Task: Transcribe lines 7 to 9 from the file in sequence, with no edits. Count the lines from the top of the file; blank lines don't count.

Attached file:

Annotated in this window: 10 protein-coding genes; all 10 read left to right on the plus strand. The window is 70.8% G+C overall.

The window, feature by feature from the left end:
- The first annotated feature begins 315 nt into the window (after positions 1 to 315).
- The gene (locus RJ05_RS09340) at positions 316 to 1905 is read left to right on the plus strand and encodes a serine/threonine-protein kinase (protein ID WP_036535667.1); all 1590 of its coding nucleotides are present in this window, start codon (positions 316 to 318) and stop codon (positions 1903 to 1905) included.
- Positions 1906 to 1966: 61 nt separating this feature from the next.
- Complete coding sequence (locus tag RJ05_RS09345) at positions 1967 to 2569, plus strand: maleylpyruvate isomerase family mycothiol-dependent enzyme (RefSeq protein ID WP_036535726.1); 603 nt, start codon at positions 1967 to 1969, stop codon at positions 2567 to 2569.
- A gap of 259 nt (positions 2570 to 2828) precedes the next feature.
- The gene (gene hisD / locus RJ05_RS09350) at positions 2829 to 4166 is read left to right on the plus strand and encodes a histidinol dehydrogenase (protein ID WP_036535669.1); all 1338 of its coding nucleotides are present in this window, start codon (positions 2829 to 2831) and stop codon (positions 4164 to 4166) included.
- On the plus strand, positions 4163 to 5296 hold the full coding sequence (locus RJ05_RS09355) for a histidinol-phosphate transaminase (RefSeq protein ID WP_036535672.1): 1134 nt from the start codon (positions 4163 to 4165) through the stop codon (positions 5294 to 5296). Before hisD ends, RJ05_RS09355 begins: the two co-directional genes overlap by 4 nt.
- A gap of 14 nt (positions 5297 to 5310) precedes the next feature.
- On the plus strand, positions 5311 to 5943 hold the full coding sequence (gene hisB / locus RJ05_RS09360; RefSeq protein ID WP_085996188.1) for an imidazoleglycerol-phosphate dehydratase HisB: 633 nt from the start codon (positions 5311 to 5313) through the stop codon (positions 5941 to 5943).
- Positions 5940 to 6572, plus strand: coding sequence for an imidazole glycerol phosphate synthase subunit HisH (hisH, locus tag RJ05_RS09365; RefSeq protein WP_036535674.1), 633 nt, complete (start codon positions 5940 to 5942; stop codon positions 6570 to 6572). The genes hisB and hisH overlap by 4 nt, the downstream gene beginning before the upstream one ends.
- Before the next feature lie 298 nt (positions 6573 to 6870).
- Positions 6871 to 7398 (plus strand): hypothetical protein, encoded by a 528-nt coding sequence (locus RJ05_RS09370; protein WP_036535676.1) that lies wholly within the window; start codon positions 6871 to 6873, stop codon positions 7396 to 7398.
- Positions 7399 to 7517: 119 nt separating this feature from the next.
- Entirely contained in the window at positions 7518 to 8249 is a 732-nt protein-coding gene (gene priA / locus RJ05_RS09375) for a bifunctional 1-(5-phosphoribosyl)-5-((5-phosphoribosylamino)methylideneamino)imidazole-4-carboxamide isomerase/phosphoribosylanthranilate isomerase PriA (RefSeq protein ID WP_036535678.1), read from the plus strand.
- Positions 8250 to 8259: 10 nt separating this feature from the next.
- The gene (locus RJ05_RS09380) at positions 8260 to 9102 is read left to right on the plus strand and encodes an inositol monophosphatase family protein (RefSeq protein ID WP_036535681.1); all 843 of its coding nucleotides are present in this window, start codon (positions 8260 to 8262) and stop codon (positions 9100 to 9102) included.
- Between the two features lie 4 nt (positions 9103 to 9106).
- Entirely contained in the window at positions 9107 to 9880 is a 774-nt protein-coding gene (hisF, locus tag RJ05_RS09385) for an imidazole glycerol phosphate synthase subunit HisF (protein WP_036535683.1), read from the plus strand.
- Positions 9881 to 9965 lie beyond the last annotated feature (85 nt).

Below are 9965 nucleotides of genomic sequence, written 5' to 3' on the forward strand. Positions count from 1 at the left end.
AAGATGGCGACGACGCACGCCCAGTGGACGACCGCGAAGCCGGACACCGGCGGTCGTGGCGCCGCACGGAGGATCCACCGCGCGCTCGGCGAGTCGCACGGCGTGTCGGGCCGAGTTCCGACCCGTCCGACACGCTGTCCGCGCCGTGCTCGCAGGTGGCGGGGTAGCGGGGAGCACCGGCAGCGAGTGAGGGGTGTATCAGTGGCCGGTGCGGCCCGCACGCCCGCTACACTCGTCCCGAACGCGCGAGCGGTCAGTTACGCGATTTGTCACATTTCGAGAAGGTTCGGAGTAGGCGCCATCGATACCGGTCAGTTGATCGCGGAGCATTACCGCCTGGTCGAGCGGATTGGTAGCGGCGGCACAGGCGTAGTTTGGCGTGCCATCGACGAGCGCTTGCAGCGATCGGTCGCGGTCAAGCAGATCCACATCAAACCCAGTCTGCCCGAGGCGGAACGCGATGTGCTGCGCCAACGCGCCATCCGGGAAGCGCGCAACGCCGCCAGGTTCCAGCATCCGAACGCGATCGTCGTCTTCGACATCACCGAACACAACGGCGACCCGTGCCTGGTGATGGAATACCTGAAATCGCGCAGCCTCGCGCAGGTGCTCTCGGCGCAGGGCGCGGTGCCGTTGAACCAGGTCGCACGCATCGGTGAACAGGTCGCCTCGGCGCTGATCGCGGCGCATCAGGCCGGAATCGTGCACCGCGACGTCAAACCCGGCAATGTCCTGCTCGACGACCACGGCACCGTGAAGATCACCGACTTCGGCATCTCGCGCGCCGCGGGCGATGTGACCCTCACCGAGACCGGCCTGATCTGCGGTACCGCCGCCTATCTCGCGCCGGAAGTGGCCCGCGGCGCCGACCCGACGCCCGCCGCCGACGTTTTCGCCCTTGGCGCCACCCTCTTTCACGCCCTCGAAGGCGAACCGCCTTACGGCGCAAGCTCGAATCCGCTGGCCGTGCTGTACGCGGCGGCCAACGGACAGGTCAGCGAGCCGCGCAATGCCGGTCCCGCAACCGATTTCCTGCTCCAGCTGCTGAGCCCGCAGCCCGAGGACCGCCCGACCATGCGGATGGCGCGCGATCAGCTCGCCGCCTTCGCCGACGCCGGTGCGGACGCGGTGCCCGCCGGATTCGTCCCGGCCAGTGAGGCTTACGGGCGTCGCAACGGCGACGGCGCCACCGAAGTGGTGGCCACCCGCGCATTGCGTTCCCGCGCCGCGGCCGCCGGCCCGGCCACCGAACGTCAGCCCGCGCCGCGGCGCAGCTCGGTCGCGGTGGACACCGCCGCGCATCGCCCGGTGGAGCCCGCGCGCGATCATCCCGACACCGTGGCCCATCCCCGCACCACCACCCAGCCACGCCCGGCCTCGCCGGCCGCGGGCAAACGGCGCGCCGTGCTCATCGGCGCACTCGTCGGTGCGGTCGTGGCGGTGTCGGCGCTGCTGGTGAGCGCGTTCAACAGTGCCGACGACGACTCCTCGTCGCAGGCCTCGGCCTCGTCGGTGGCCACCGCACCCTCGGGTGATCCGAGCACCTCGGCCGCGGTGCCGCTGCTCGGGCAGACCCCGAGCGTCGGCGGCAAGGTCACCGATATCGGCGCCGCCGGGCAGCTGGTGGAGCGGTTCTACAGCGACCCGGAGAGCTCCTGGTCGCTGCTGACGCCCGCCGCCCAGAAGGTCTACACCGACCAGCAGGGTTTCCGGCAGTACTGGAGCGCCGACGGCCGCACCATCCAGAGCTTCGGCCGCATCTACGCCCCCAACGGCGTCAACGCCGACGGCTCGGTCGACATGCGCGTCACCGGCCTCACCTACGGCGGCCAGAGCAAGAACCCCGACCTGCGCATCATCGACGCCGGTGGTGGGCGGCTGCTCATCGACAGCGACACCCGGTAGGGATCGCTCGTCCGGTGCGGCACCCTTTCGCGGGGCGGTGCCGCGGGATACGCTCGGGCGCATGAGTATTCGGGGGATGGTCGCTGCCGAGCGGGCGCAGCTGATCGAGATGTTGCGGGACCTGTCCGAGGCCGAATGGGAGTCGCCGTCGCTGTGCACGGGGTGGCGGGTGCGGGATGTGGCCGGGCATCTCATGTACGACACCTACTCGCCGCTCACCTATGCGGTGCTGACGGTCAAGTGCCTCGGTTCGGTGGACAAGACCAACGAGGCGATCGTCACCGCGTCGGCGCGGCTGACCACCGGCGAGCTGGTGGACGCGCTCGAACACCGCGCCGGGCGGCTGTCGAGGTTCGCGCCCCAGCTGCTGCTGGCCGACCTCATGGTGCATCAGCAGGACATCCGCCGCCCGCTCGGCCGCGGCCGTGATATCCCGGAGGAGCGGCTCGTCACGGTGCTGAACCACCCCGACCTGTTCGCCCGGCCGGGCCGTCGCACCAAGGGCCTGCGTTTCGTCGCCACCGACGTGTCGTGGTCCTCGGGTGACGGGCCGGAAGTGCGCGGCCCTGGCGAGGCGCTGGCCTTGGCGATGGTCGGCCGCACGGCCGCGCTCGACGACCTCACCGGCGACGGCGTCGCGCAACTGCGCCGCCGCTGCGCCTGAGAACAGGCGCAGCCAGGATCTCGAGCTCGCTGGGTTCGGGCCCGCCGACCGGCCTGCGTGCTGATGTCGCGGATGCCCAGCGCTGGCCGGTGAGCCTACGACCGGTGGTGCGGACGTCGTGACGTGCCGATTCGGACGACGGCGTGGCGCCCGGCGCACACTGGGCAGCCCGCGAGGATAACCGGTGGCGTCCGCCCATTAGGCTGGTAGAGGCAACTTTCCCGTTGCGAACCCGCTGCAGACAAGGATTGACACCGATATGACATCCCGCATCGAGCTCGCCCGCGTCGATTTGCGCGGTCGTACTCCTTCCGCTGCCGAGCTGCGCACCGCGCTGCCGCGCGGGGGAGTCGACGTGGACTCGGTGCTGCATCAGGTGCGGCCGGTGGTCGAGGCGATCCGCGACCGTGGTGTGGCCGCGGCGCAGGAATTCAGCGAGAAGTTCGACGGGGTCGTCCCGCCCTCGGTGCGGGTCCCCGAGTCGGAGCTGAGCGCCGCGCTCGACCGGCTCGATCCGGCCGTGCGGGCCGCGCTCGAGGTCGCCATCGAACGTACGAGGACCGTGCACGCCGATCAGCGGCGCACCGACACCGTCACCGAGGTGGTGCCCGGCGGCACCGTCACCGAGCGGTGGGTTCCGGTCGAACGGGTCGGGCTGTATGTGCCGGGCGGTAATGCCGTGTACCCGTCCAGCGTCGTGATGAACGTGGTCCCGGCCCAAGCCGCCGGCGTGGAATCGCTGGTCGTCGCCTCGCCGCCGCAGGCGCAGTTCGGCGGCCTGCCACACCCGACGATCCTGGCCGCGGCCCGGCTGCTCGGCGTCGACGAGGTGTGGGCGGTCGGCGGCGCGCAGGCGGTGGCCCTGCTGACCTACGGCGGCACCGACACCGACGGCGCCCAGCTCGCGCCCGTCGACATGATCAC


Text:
- A gap of 259 nt (positions 2570 to 2828) precedes the next feature.
- The gene (gene hisD / locus RJ05_RS09350) at positions 2829 to 4166 is read left to right on the plus strand and encodes a histidinol dehydrogenase (protein ID WP_036535669.1); all 1338 of its coding nucleotides are present in this window, start codon (positions 2829 to 2831) and stop codon (positions 4164 to 4166) included.
- On the plus strand, positions 4163 to 5296 hold the full coding sequence (locus RJ05_RS09355) for a histidinol-phosphate transaminase (RefSeq protein ID WP_036535672.1): 1134 nt from the start codon (positions 4163 to 4165) through the stop codon (positions 5294 to 5296). Before hisD ends, RJ05_RS09355 begins: the two co-directional genes overlap by 4 nt.